Front Porch

What, When, Where, and How Much? The Ballad of Mighty Joe Longa

Mighty Joe Longa. Photo by Chuck Schiele.

Mighty Joe Longa. Photo by Chuck Schiele.


MIGHTY JOE AND TOMCAT OBSF 86'

The first time I saw Joe Longa – aka Mighty Joe (a moniker that is understood when you witness his music. I use the word “witness” intentionally, because with Mighty Joe, total witnessing requires both eyes and both ears).

The first time I saw Mighty Joe, he was on his knees. Kicking ass. It was one of those “Woah!” moments where you forget what you were just thinking about and stop in your tracks, staring. He was up there as a Mental in Joey Harris’ band just havin’ a ball, playing the livin’ rip out of a Hammond B3 as the dudes rolled through rocker after rocker. (I suggest you all see this band by the way… there is something missing in today’s music that remains in a band like Joey’s. I don’t have the space to discuss this here. Just go and see them if you feel what I’m talking about.)

Since that time we’ve gotten to know each other more and more, usually hanging in an alley near a backstage door when we’re on the same billing. Somewhere along the line, Mighty Joe and I figured out that we’re both from upstate New York, so we’re always saying to each other, “Hey, remember that band Duke Jupiter?” and stuff like that… We would both kill to go to a real East Coast clam bake, which the West Coast is incapable of. Ironically, we live four blocks from each other in the same neighborhood in Ocean Beach. Both of us being “OBecians,” it made sense to go get some fish tacos at the Southbeach, our favorite neighborhood beach bar. He walked on over to my house, and from there we hoofed it to lunch.

“Man, I’m starving,” he said, offering a big smile as he crosses the street.

“Good to see you, Joe.” ( we shake.)

He hands me a tape “from the old days” and we start talking.

“Man, I brought you this tape….”

I was like: “Wait! Wait. What? … tape as in cassette tape?”

“Uhh, yeah, uh… there’s stuff on here from ’64, man….”

And Joe started to tell me stories, beginning there – gigs, tours, the folks he’s played with. Before ya know it, we were settled in with tacos, beer, fish and chips, and a pile of jalapeño shrimp poppers.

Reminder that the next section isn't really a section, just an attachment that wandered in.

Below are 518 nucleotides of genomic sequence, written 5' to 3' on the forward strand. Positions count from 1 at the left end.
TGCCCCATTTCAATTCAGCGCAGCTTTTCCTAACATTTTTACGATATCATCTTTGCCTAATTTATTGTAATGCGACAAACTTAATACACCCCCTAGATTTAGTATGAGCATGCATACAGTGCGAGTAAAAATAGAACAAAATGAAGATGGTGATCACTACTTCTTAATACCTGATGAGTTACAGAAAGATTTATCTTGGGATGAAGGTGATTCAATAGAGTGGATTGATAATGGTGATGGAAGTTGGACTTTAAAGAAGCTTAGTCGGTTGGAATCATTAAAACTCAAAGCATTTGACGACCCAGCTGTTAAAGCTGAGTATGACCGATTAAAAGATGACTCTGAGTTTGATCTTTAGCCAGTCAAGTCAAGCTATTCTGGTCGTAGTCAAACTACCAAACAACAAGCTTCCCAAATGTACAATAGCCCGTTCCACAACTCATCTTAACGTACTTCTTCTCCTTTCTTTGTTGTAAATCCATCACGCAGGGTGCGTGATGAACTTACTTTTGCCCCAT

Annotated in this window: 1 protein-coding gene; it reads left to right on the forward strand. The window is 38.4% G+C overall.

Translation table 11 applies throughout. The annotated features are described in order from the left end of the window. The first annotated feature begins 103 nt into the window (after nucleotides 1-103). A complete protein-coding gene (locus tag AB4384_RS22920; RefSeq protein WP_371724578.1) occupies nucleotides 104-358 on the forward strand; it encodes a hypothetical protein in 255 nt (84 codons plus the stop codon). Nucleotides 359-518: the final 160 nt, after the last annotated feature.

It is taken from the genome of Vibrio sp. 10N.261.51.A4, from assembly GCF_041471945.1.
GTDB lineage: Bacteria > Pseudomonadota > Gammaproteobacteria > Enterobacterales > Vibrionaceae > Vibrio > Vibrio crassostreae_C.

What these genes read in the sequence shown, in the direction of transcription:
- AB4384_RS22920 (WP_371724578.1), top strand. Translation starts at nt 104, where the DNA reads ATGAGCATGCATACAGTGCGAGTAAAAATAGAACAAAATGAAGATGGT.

CS: I don’t know where you began your music? Did you go to school or something?

MJ: I grew up in Endicott, New York. Both my grandfathers played harmonica. One was Polish and the other was Czech. My Czech pop gave me a chromatic harp when I was a kid and showed me a couple of weird folk songs. I played drums in a marching fife and drum corps early on. I did trumpet from third to sixth grade in school. My mom always had a radio or a record playing and was always singing. They got me a VOX Continental organ in seventh grade from my cousin, Dave. He had a great band called Basket of Flowers that actually recorded a single around ’66 and played all around the tri-state area. One day his bass player missed practice so he showed me the bass parts to “Louie Louie” and “Farmer John” and I got to play with his group.

I was hooked! I never took any lessons, but when I heard Jimmy Smith and Otis Spann records in high school it was all over. I learned by listening.

Ronnie Dio (Corning, NY) and his group the Elves used to play at our junior high dances. I also knew Mark DeCerbo (Four Eyes) from the boy’s choir at school. I also did a few gigs with Gary Wilson. In college I was a DJ on the radio and played in a country western band.

CS: How’d you get to San Diego?

MJ: In ’75, me and my buddies moved to San Diego. DeCerbo had already migrated here. We started a band called Copenhagen and played Webb’s (now Winston’s) and the Elbow Room (now 7-10 Club) along with every dive bar, military base, and keg party possible. I also met Tomcat [Courtney] that year. In ’77 we recorded a 45 and then I went on tour with Doug Kershaw and the Ragin’ Cajun Fiddle Player all over the U.S. and Canada. I also recorded a 45 with Gary Wilson and the Blind Dates in ’78 at Accusound Studio, with John Hildebrand as engineer. In ’78, with Bottino and Haney, we would also back Tomcat. I played several punk shows with Gary and the Blind Dates where everyone hated us. We went to NYC in ’79 and headlined at CBGB’s for two nights of insanity.

CS: Oh, man!

MJ: Then the band called it.

In 1980 I did a stint with King Biscuit Blues Band, the Branded band featuring Vic Gross. I was also playing with Tomcat every Thursday at the Texas Teehouse in OB. The Blind Dates morphed into the Swinging Dates, a trio that played all summer at the Surfer Hotel in Pacific Beach right on the boardwalk. By ’82 we were called the Untouchables.

In ’85 Buddy Blue called me and told me he was starting a blue-eyed soul group and needed an organ player. That started the Jacks with Chris Sullivan on bass (Penetrators and Farmers) Jack Pinney on drums (Iron Butterfly, Jerry Raney and the Shames).